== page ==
In order to form a maximum likelihood estimate (MLE), you must have a likelihood function. If \(y_1, \ldots, y_n \sim f(y_i|\theta)\), where \(f(y_i|\theta)\) is a density function indexed by \(\theta\), then the likelihood function is given by \(L(\theta|y_1,\ldots,y_n) = \prod_{i=1}^n f(y_i|\theta)\). Of course, without an explicit density function, we can't go much farther than this in computing an MLE.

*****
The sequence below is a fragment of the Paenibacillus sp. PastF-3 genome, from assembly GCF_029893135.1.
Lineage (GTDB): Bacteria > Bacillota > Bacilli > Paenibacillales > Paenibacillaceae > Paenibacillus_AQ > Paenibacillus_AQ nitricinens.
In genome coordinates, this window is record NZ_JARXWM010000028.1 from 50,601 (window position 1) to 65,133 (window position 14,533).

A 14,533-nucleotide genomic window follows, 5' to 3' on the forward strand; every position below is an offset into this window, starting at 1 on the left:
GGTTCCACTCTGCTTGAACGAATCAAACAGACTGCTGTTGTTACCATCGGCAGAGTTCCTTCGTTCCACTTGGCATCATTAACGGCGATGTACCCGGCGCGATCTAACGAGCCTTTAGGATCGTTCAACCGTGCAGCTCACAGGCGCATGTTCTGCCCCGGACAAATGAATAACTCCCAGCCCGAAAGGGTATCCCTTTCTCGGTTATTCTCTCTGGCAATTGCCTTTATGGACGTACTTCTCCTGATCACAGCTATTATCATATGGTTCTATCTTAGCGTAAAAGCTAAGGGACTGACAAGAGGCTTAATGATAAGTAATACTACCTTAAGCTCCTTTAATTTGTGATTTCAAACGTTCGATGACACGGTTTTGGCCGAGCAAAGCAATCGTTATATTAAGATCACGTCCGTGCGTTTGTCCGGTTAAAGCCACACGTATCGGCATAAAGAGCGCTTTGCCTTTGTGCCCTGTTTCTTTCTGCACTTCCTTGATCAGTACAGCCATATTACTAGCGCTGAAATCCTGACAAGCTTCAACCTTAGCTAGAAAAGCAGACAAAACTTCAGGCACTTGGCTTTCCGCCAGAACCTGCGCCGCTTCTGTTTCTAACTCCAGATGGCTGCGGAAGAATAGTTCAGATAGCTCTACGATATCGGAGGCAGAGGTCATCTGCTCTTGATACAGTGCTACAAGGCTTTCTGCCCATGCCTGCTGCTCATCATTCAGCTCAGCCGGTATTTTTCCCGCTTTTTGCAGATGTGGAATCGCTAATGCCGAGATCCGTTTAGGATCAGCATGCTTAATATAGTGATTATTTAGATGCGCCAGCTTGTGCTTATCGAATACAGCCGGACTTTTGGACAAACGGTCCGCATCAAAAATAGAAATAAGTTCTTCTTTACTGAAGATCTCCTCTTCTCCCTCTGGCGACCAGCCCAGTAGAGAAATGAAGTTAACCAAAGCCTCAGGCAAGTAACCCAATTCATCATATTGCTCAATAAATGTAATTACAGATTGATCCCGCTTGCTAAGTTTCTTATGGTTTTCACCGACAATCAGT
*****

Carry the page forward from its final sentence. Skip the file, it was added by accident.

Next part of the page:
In general, no more than one observation is required in order to compute a MLE. However, the MLE may not be unique. This problem is called *unidentifiability*. That is, when there are few observations, the MLE may be a poor estimate of \(\theta\).